The Future

Wrapping things up, as we mentioned in our introduction this puts to rest one of the final pieces of outstanding litigation for Intel. They have settled with the FTC, they have settled with AMD, and now they have settled with NVIDIA. The only outstanding item is the EU’s fine, which may take a number of additional years to resolve, and in the meantime in light of the FTC settlement it’s hard to believe that Intel will win that battle.

At the end of the day NVIDIA is receiving 1.5 billion dollars, continued rights to make C2D chipsets, and unspecified patent protection for their ARM-based Project Denver CPU. Meanwhile Intel will continue to have access to NVIDIA’s graphics patents enabling them to produce IGPs, and some additional security in the x86 market by continuing to lock NVIDIA out of it. NVIDIA seems to have gotten the better end of the deal here, but Intel certainly got something out of the deal too.

Intel Settlement & Fine Costs
European Union AMD NVIDIA

It’s worth noting that on top of the explicit costs of fighting these legal battles and the implicit costs of cross-licensing, these fights have taken their toll on Intel’s finances. They’re still a highly profitable company, but between the EU fine, the AMD settlement, and now the NVIDIA settlement Intel is on the hook for roughly 4.2 billion dollars. This is roughly the company’s net income for 2009 – or in other words so long as the company is functioning well their settlement costs are only a fraction of their profits over the past decade.

At the same time just because Intel has settled their legal matters doesn’t mean it’s smooth sailing for the chip fab company that has a design addiction. Intel is facing a competitive market in a whole new direction: mobile/SoC. x86 is firmly in their hands, but ARM and future generations of Atom are set to compete in the SoC market, and at the same time NVIDIA’s ARM-based Project Denver could upset the server market in a way not seen in years. Intel has their work cut out for them, and as we’ve seen should they falter there are plenty of other companies waiting to capitalize on the opportunity. Lawsuits, fines, and inquiries may sound scary, but the biggest threat to Intel remains all the other companies that want to take down the 800lb gorilla of the silicon world.

The Settlement


View All Comments

  • james.jwb - Tuesday, January 11, 2011 - link

    what we have because of the lack of third party chipsets is the P67/H67/X58/no Z67 fiasco - high priced boards with less on the boards and a total mess. Reply
  • 7Enigma - Tuesday, January 11, 2011 - link

    I tend to agree with this statement. Had there been other chipset makers at the launch of SNB the enthusiasts would have flocked to the Z67-similar mobo as the current offerings are crap. Reply
  • HangFire - Tuesday, January 11, 2011 - link

    On-chip x86 memory controller patents are owned by AMD, Intel violated those patents with Nehalem, that was the primary thing driving Intel to the bargaining table - paying off AMD to get access to those licenses.

    Intel cannot re-license those AMD patents to Nvidia, so Nvidia remains locked out of the on-chip memory controller x86 market.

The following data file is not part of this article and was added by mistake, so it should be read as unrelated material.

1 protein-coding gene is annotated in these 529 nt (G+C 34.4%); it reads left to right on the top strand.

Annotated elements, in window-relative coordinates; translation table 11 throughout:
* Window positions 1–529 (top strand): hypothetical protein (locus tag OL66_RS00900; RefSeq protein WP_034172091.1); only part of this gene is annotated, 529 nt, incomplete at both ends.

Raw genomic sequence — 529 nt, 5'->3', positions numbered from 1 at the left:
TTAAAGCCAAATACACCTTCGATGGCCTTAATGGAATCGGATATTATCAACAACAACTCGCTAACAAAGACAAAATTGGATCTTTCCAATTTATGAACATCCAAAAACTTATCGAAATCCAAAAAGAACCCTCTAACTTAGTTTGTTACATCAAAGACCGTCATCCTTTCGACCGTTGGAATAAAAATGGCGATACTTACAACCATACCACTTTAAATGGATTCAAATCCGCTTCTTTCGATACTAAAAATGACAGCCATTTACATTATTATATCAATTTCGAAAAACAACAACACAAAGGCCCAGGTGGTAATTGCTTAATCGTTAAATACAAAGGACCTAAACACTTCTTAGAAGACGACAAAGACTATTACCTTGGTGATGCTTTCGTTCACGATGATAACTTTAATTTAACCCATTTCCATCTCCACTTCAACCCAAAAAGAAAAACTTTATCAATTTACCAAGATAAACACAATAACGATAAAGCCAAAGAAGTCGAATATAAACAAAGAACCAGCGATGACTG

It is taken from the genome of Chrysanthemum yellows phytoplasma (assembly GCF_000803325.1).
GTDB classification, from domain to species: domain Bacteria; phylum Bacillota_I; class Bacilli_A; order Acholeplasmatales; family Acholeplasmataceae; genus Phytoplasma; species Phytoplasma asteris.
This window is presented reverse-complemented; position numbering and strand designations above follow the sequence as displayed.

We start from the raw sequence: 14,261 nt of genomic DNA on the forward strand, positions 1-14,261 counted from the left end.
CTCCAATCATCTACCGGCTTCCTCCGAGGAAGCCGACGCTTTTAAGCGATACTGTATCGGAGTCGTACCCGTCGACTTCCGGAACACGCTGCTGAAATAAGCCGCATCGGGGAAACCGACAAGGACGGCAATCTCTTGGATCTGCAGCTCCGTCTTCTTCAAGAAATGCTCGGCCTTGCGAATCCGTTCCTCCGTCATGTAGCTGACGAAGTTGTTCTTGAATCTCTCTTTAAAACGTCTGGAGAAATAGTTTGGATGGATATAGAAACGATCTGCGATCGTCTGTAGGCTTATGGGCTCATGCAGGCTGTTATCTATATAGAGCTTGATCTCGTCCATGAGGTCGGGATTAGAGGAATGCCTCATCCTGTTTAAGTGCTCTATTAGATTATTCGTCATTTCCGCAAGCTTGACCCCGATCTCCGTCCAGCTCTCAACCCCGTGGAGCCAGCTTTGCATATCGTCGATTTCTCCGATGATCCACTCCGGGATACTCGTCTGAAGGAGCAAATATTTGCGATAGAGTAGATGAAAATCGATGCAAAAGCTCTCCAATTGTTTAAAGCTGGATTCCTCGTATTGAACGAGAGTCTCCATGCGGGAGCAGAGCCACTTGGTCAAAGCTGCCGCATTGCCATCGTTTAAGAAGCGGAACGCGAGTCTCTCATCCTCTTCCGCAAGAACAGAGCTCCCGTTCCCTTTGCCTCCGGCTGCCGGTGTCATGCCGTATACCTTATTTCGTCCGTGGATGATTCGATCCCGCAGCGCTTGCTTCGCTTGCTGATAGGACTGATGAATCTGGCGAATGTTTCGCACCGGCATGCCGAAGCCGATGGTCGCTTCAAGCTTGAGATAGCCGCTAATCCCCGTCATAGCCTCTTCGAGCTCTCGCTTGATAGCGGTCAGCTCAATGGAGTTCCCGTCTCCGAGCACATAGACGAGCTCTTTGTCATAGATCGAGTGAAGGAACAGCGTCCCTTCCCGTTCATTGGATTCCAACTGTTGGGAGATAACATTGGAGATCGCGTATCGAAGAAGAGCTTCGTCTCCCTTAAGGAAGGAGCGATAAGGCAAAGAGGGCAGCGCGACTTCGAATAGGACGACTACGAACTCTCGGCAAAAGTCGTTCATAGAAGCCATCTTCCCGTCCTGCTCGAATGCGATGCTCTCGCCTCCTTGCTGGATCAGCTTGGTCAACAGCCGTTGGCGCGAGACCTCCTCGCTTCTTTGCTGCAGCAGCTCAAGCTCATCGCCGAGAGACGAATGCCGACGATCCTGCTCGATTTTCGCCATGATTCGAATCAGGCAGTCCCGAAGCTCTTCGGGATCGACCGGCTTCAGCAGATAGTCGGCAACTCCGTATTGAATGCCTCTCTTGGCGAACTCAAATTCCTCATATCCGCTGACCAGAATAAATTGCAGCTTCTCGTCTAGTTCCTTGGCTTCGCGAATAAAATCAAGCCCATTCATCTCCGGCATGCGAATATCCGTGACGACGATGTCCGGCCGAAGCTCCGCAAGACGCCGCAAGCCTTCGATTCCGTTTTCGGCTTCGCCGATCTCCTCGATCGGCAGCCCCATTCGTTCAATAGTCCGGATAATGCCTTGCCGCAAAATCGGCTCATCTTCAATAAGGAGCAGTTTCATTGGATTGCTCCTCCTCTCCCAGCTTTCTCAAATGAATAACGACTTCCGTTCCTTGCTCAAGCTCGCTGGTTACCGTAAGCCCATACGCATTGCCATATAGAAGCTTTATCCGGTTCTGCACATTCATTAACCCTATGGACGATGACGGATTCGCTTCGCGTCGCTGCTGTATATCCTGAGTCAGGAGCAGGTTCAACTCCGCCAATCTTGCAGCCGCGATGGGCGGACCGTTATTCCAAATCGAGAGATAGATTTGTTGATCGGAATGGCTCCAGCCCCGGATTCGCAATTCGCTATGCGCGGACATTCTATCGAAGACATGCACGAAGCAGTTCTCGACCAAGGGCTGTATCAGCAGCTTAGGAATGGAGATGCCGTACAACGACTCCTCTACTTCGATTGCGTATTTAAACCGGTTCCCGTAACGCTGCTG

• Stuka87 - Tuesday, January 11, 2011 - link

    Unless I am mistaken, if nVidia got the right to manufacture an x86 chip, any IP owned by AMD would have to be licensed from AMD, and not through Intel. Reply
  • HangFire - Tuesday, January 11, 2011 - link

    Yeah. That's what I just said. Intel cannot relicense AMD technology, so any IP owned by AMD would have to be licensed by Nvidia from directly from AMD, something not likely to happen. Reply
  • ash9 - Tuesday, January 11, 2011 - link

    Imagine a Sandy Bridge without a graphics engine (No next-gen for you-LOL Larrabee??) - Intel got a bargain; spread out over 6 years, is no-thing, I’m sure they would have paid a kings ransom- it would have been their death…Nvidia missed it

  • pugster - Wednesday, January 12, 2011 - link

    Agreed. Intel paying off AMD for its integrated memory controller patents and Nvidia for integrated graphics patents. That's the big difference between a Sandy Bridge and a Core2duo cpu's. Intel says that they are going to have revenues of 13 bil because of Sandy Bridge this year, more than enough to pay off AMD and Nvidia for their IP's. A real bargain for Intel indeed. AMD and Nvidia should've be smart enough and license their technology to Intel and receive $x per every processor intel sells. Reply
  • quanta - Wednesday, January 12, 2011 - link

    It seems no one mentioned the SLI licensing that Intel has paid to NVIDIA prior to the settlement that 'allows' NVIDIA not to cripple SLI support at GeForce/Quadro drivers. That seems to be the only 'NVIDIA technology' that Intel ever gets out of the settlement, if the settlement is really just extending existing cross licensing deals. After all, the Intel HD Graphics has so far been based on PowerVR SGX cores licensed to Intel, it is unlikely for Intel to use new cores that that have incompatible instruction sets, especially now that Sandy Bridge-based CPUs include graphics cores that will get supported (or already supported?) by Intel compilers. Reply
  • tafreire2011 - Thursday, January 13, 2011 - link

    CrossFire support will end on Intel motherboards? Or not? Reply
  • cesthree - Tuesday, January 18, 2011 - link

    "If you ask Intel, NVIDIA’s agreement only covers AGTL+,"

    This was Intel's only mistake, allowing Nvidia to disgrace the AGTL+ with their presence.

    Stick to GPU's Nvidia; nothing past PCIE bus, please.

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